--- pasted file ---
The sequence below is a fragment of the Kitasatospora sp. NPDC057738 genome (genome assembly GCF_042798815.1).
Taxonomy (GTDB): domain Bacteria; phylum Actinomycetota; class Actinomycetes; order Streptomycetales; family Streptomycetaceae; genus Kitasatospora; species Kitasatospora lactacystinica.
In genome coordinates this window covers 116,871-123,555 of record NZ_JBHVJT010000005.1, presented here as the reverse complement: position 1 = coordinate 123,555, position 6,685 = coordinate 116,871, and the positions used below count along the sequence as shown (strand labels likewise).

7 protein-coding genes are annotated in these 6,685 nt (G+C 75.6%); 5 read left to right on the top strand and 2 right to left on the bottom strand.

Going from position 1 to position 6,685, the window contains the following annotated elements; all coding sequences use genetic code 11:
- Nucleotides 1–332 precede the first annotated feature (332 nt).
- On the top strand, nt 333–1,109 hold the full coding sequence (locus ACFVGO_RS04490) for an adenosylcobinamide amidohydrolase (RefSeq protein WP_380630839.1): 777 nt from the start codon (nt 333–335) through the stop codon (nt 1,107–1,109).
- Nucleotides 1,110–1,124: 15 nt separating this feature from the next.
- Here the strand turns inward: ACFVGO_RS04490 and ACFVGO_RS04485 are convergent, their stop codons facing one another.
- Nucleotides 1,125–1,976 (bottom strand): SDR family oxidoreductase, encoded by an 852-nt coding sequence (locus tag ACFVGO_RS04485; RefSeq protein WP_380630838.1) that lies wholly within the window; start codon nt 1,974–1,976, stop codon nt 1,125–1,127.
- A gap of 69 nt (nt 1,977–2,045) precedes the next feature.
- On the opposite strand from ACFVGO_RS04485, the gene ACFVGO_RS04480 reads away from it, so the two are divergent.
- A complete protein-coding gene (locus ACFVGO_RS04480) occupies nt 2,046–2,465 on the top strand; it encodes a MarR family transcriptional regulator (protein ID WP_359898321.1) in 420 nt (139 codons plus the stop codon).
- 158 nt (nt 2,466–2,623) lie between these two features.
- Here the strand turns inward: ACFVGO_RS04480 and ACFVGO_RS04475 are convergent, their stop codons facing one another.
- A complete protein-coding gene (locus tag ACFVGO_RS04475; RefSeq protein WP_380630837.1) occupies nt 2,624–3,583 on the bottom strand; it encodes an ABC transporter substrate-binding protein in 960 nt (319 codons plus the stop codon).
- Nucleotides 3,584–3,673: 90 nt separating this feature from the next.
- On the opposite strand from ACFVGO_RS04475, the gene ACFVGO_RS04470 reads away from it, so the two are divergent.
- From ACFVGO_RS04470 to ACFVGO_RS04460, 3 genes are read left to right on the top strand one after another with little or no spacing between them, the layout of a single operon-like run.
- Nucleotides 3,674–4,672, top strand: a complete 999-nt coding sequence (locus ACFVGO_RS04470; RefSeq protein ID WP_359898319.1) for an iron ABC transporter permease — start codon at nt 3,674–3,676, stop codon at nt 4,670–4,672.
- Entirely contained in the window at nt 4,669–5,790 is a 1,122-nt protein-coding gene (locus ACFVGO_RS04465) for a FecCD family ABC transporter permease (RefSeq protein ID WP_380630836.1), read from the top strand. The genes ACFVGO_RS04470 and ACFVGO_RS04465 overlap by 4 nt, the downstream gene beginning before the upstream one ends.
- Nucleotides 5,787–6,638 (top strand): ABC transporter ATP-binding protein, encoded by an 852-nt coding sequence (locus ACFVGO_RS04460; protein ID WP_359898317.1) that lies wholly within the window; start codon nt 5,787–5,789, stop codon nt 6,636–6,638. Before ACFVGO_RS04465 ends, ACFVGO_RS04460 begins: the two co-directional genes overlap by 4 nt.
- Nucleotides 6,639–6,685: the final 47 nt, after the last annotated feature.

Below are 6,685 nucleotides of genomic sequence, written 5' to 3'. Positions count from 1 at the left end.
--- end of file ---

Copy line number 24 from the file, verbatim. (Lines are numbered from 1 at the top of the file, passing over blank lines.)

Below are 6,685 nucleotides of genomic sequence, written 5' to 3'. Positions count from 1 at the left end.